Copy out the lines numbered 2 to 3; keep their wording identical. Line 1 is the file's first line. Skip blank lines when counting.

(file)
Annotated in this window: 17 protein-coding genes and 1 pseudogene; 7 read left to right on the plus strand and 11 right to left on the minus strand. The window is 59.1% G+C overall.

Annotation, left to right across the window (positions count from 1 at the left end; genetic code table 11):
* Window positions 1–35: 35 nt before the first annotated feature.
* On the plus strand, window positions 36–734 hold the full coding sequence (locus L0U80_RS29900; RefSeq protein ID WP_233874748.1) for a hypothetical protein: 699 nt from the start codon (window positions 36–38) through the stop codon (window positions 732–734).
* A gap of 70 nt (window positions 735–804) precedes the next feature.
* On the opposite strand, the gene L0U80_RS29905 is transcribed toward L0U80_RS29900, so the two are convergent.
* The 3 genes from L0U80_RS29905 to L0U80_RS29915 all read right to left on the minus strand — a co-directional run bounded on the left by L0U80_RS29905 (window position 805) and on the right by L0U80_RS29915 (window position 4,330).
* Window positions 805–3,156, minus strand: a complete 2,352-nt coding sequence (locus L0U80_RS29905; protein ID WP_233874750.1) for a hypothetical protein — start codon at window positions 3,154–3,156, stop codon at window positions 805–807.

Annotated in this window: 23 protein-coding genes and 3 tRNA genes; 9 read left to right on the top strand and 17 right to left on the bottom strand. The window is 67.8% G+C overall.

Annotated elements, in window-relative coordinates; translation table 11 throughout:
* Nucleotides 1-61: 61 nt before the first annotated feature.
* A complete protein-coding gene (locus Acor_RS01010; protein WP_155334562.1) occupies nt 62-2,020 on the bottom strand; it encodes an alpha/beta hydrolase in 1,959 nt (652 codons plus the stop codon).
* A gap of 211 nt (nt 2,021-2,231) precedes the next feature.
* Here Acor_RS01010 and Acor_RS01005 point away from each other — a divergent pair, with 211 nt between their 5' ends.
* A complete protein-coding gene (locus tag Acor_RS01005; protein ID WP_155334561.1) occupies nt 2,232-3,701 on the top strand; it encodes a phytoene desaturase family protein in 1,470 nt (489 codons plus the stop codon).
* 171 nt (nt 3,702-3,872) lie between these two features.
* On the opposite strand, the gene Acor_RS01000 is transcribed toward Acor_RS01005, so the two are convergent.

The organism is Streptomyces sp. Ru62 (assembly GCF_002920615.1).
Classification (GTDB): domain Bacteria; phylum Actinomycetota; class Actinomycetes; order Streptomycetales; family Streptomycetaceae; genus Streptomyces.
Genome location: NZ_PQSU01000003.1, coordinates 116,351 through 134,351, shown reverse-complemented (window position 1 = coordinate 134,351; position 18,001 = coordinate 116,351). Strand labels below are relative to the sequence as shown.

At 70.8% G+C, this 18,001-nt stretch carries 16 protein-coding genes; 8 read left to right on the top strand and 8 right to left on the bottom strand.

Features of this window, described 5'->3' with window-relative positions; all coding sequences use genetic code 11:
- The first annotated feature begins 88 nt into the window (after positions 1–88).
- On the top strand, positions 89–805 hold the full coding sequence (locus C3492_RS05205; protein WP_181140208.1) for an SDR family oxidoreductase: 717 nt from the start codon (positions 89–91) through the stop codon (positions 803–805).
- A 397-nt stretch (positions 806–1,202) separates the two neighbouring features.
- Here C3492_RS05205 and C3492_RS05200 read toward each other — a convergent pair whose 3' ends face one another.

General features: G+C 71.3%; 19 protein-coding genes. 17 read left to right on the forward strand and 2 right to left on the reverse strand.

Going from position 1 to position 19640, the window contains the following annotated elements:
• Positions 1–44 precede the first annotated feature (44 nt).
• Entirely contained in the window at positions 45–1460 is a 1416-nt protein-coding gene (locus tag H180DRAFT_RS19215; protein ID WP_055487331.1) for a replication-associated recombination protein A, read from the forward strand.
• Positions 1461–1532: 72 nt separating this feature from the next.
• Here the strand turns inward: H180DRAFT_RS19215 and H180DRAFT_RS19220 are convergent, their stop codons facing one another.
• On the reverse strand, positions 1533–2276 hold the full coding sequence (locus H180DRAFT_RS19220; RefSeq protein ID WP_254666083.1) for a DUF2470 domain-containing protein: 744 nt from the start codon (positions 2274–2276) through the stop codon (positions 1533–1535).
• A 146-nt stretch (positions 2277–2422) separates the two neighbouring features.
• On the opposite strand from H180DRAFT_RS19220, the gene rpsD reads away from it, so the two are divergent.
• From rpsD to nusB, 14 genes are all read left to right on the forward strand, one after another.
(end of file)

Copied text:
Annotation, left to right across the window (positions count from 1 at the left end; genetic code table 11):
* Window positions 1–35: 35 nt before the first annotated feature.